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- # beginners (41)
- # boot (38)
- # cider (17)
- # cljs-dev (52)
- # cljsjs (3)
- # clojure (200)
- # clojure-italy (8)
- # clojure-russia (50)
- # clojure-spec (28)
- # clojure-uk (45)
- # clojurescript (28)
- # core-async (9)
- # core-matrix (2)
- # cursive (16)
- # datascript (15)
- # datomic (50)
- # dirac (5)
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- # hoplon (10)
- # incanter (1)
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- # leiningen (2)
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- # off-topic (22)
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- # spacemacs (134)
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- # testing (20)
- # uncomplicate (5)
- # unrepl (49)
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- # yada (29)
Hey guys, what would be an idiomatic clojure approach to implement a
prev function where given a vector and an element, it returns the next/prev element if it exists.
(next [:a :b :c :d] :a) ;; => :b (next [:a :b :c :d] :b) ;; => :c (next [:a :b :c :d] :d) ;; => nil (next [:a :b :c :d] :foo) ;; => nil (prev [:a :b :c :d] :c) ;; => :b (prev [:a :b :c :d] :b) ;; => :a (prev [:a :b :c :d] :a) ;; => nil
(defn next [s k] (k (zipmap s (rest s)))) and
(defn prev [s k] (k (zipmap (rest s) s)))
boot.user=> (defn prev [s k] (k (zipmap (rest s) s))) #'boot.user/prev boot.user=> (defn next [s k] (k (zipmap s (rest s)))) WARNING: next already refers to: #'clojure.core/next in namespace: boot.user, being replaced by: #'boot.user/next #'boot.user/next boot.user=> (next [:a :b :c :d] :a) ;; => :b :b boot.user=> (next [:a :b :c :d] :b) ;; => :c :c boot.user=> (next [:a :b :c :d] :d) ;; => nil nil boot.user=> (next [:a :b :c :d] :foo) ;; => nil nil boot.user=> (prev [:a :b :c :d] :c) ;; => :b :b boot.user=> (prev [:a :b :c :d] :b) ;; => :a :a boot.user=> (prev [:a :b :c :d] :a) ;; => nil nil boot.user=>
I have a question regarding recursion. Say I have something that looks something like
(fn [arg1 arg2 col] (loop [element (dec (count col)), col col] (if (>= element 0) (print arg1 arg2) (recur (dec element) (pop col))))) my question is, because loop has 2 arguments, recur expects 2 arguments, but if I'm say printing or otherwise interacting with arg1 and arg2 which are defined in the original function call but not directly in the loop, is my recursive function still using tail-recursion? Or will this overflow my stack if my initial collection is large enough?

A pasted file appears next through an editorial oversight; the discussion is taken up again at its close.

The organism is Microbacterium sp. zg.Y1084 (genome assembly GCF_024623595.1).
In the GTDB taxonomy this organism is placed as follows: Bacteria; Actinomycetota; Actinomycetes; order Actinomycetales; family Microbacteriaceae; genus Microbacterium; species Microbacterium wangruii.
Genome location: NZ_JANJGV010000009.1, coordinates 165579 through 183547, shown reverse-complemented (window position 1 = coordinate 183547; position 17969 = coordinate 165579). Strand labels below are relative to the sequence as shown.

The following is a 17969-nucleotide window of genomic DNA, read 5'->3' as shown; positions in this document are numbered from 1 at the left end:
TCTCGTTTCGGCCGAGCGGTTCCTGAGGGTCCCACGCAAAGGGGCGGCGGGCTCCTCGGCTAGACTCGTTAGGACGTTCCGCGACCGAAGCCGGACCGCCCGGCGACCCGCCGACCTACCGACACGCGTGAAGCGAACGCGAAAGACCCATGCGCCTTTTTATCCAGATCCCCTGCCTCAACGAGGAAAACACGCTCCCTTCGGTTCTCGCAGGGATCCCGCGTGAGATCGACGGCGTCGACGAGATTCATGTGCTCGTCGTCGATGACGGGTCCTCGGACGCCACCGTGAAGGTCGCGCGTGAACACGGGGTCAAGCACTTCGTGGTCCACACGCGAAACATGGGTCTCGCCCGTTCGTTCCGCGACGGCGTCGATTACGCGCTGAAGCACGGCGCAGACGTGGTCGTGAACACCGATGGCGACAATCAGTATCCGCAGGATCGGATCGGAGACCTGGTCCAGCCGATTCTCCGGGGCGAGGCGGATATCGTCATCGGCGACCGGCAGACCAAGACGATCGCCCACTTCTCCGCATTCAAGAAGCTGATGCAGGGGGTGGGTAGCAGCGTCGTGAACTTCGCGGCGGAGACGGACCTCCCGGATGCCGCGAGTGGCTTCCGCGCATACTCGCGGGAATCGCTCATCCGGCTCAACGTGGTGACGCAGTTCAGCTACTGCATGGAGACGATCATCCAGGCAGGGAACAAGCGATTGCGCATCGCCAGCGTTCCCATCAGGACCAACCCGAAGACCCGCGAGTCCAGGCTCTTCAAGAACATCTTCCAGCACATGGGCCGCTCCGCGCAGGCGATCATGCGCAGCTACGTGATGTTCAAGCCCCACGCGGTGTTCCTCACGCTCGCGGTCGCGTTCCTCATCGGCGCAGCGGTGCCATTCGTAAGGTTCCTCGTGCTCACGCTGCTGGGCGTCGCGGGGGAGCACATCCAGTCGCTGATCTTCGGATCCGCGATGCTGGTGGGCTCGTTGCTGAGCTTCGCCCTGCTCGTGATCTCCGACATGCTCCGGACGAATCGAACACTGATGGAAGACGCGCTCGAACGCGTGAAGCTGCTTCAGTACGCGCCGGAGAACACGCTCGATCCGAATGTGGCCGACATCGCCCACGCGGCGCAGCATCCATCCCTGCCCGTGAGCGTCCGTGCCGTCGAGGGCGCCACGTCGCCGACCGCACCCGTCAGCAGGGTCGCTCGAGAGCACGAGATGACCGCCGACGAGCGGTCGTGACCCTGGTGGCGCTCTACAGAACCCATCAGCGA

The same is true of
defn/`recur` — the Clojure compiler simply won’t accept
recur in a position where it can’t compile it as a loop, i.e., in a non-tail-recursion position.
oh okay, so I don't necessarily need loop/recur in my function. I didn't realize fn/defn worked with recur
Of course, for your function as written, there are many better ways to write that but I’m sure you mean it as just an example, not a real function? 🙂
No my function doesn't look like that, but it was the best way I could "summarize" my question I guess
(for code that is evaluated purely for side-effects — such as printing —
dotimes or even
run! are more likely what you want)
Also, when you have a collection (or sequence), the idiomatic solution is rarely going to be
loop/`recur` (sure, it will be sometimes, especially if you need to “loop” over several unrelated things at once or the “recursion” is conditional and does different things will each of those… but even there
reduce might be better).
(is (= expected-long-string (generate-long-string))) in a
The string contains many lines separated by newlines.
If the test fails, clojure.test displays them as a single long line comparison failed in the report, the newlines are shown as
Is there a function that will show me some kind of diff of the two strings?
Someone pointed me to
pjstadig.humane-test-output, but unfortunately it is not compatible with cider > 0.10, and I'm using version 0.14.
It would be much more easy to spot the difference in the actual result compared to the generated string that way.
I know you got an answer already for this, but another simple option is
lein difftest which diffs the expected and found data and shows that
@vinai using Expectations test library could help, but I'm not sure if that's an option for you.
The integration story with Cider is not completely smooth, but it should work if you use
@jumar Thanks for the recommendation, I'm investigating one other option, but if that doesn't turn out I'll try Expectations.
somebody successfully implement this in hiccup? because in my code.. isn’t works.. can’t manage the
@sb try last links https://github.com/weavejester/hiccup/wiki/Converting-html-to-hiccup
Syntactically correct what I wrote.. just hiccup can’t manage the version conflicts. I will check it in different way.
Whats the simplist way to build a clojure program that runs tell i tell it to exit and can take arguments at run time?
It seems like this should be obvious to me, but its been a while sense i have had to worry about this instead of having something take care of it for me :0